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Early indication of infestation may consist of chlorotic spots caused by larval feeding, which may also be disfigured by honeydew and associated sooty moulds. Leaf curling, yellowing, mosaics or yellow-veining may also indicate the presence of whitefly-transmitted viruses. These symptoms are also observed in B. tabaci infestations, however phytotoxic responses such as a severe silvering of courgette and melon leaves, mis-ripening of tomato fruits, stem whitening of Brassica crops and yellow veining of some solanaceous plants are only caused by MEAM1 (Costa et al., 1993; Secker et al., 1998).
The feeding of adults and nymphs causes chlorotic spots to appear on the surface of the leaves. Depending on the level of infestation, these spots may coalesce until the whole of the leaf is yellow, apart from the area immediately around the veins. Such leaves are later shed. The honeydew produced by the feeding of the nymphs covers the underside of leaves and can cause a reduction in photosynthetic potential when colonized by moulds. Honeydew can also disfigure flowers and, in cotton, can cause problems in lint processing. Following heavy infestations, plant height, the number of internodes, and yield quality and quantity can be affected, for example, in cotton.
Phytotoxic responses in many plant and crop species caused by larval feeding include severe silvering of courgette leaves, white stems in pumpkin, white streaking in leafy Brassica crops, uneven ripening of tomato fruits, reduced growth, yellowing and stem blanching in lettuce and kai choy (Brassica campestris) and yellow veining in carrots and honeysuckle (Lonicera) (Bedford et al., 1994a,b).
A close observation of leaf undersides will show tiny, yellow to white larval scales. In severe infestations, when the plant is shaken, numerous small and white adult whiteflies will emerge in a cloud and quickly resettle. These symptoms do not appreciably differ from those of Trialeurodes vaporariorum, the glasshouse whitefly, which is common throughout Europe.
Intercropping practices using non-hosts have been used in many countries aiming to reduce numbers of whiteflies on specific crops. However, intercropping with susceptible crops can promote whitefly populations, by offering a greater leaf area for feeding.
Weed species can play an important role in harbouring whiteflies between crop plantings and attention should be paid to removing these in advance of planting susceptible crops. Weeds also often harbour whitefly-transmitted viruses (Bedford et al., 1998) and may be a major source of crop virus epidemics, especially where MEAM1 species is present, due to its polyphagous nature.
Cultural control is generally much more effective where whiteflies are physical pests rather than virus vectors.
The development of transgenic resistant plant and crop species through genetic engineering must be considered and accepted as a future method of control where whitefly-transmitted viruses are already endemic and causing severe crop losses (Wilson, 1993; Raman and Altman, 1994). Traditional sources of resistance have been used successfully for the control of other whitefly species.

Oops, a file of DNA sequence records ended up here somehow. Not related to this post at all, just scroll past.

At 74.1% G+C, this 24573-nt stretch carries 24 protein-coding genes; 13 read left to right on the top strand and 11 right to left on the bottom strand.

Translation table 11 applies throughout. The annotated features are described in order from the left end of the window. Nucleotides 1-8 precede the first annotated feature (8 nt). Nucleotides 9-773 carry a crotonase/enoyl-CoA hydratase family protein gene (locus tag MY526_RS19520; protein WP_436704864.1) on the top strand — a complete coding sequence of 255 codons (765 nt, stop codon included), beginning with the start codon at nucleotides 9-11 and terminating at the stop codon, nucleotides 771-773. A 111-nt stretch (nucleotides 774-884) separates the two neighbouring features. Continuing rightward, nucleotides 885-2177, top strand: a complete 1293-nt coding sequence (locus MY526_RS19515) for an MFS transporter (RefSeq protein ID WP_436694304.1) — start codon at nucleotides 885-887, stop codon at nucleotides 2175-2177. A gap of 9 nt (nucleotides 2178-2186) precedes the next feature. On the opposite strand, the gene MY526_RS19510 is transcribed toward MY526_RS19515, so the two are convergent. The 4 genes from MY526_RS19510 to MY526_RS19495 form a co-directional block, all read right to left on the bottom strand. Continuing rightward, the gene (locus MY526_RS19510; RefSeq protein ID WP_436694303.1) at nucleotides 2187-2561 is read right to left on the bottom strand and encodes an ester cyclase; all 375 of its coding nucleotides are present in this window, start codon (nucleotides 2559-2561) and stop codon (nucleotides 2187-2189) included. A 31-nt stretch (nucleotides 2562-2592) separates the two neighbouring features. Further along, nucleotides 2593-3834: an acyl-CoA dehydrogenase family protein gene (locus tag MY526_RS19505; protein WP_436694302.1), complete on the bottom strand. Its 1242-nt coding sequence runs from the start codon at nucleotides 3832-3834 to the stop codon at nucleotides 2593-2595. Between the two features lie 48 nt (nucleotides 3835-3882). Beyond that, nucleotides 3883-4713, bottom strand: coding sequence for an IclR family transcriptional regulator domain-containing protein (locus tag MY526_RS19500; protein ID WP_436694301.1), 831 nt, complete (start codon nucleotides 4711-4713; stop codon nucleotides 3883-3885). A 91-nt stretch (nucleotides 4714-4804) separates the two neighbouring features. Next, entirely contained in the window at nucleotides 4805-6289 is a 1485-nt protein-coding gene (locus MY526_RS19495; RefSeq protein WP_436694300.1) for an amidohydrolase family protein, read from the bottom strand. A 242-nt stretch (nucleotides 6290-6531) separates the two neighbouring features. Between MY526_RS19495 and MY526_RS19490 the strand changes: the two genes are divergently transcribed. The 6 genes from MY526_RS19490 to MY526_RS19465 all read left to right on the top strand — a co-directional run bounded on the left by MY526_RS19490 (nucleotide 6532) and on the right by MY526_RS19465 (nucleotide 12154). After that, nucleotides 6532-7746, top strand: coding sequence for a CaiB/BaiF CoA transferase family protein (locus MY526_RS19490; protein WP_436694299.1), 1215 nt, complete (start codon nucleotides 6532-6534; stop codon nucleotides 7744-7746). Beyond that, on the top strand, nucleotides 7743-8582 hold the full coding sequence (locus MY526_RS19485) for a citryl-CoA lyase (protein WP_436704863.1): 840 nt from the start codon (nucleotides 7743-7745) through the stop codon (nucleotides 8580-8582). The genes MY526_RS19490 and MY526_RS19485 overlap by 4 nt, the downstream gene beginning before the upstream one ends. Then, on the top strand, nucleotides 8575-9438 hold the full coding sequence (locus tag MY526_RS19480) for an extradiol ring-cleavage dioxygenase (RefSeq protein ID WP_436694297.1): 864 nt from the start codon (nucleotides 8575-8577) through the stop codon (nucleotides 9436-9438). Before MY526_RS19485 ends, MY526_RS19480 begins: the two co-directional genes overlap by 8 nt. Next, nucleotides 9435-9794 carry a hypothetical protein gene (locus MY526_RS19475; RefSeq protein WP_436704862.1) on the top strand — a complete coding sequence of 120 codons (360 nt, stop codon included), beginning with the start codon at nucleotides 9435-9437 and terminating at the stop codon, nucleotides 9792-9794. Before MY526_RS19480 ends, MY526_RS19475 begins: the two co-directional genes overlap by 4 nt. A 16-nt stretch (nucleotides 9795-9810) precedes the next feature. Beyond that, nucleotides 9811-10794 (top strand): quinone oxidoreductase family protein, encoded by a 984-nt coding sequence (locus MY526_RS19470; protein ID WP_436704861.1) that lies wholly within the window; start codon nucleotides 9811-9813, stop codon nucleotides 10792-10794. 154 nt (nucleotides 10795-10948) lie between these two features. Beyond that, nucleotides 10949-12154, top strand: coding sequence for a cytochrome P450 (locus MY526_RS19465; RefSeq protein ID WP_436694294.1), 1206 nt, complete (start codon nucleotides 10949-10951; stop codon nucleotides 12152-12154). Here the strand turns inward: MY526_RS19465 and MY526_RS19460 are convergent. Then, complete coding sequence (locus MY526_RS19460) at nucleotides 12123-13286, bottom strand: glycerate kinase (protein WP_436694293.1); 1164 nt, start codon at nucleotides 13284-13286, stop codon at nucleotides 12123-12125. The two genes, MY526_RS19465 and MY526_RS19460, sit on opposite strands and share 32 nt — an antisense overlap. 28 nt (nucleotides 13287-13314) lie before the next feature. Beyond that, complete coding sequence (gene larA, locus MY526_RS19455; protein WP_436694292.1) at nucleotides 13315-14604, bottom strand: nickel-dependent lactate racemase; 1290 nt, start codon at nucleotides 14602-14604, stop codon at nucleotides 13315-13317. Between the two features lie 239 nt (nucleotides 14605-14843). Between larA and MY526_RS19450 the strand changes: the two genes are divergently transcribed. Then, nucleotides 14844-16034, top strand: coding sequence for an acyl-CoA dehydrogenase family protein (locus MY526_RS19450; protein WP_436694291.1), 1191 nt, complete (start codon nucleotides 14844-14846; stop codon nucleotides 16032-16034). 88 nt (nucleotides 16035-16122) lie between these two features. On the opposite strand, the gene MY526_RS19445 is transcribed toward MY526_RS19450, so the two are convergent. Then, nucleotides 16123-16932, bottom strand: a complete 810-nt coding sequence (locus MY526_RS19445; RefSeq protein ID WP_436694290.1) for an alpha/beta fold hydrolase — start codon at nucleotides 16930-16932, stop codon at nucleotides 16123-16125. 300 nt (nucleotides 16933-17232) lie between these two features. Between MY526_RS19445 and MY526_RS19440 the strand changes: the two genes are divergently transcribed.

Due to the variable regulations around (de-)registration of pesticides, we are for the moment not including any specific chemical control recommendations. For further information, we recommend you visit the following resources:
MEAM1 species of B. tabaci can have a serious impact on the production of certain field crops as well as a wide range of protected horticultural crops. In the majority of cases, this is due to viruses that the whitefly transmits between susceptible crops or acquires from indigenous host reservoirs. MEAM1 is also able to induce a phytotoxic response from a number of plant species that could cause yield loss or reduced quality produce. This includes squash silver leaf (Bedford et al., 1994b), pumpkin white stem (Costa and Brown, 1991), white streaking of cole crops (Brown et al., 1992), reduced growth and stem blanching of kai choy (Costa et al., 1993) and uneven ripening of tomato (Maynard and Cantliffe, 1989). All of these can affect the yield and quality of a crop and thus its market value. In 1991, MEAM1 alone caused an estimated $500 million loss to the 1991 winter harvest in California, USA, mainly through virus damage. However, in other areas of the world where MEAM1 has appeared, it is found alongside an indigenous non-B biotype, so it is extremely difficult to determine specific economic damage. For example, MEAM1 is found alongside the K biotype in Pakistan where both biotypes transmit a disease of cotton, Cotton leaf curl virus. Around 2 million tonnes of cotton are grown in Pakistan and between 30 and 40% crop losses can be expected through whitefly-transmitted viruses based on figures in the mid-1990s. An estimate of 2.4 billion dollars damage was caused by the virus between 1993 and 1994 (Bhatti and Soomro 1996). In 1994, the cotton virus spread to India as did a whitefly-transmitted virus of tomato, Tomato leaf curl virus (Colvin et al., 2002), which caused a number of complete crop failures. This tomato virus was then reported to have spread to potato (Gard et al., 2001). Again MEAM1 was present within the epidemics although indigenous biotypes G, H and I were also recorded from India, so specific damage attributed to MEAM1 alone, could not be calculated.
Within Israel around the Mediterranean Basin, North Africa and on the Canary Islands MEAM1 is present alongside the indigenous Mediterranean (MED) species (formerly known as biotype Q). As seen in Pakistan, it is impossible to calculate the economic impact of MEAM1 alone in these areas. The economic impact of more recent appearances of MEAM1 within Africa, South and Central America and Australasia currently remains unknown.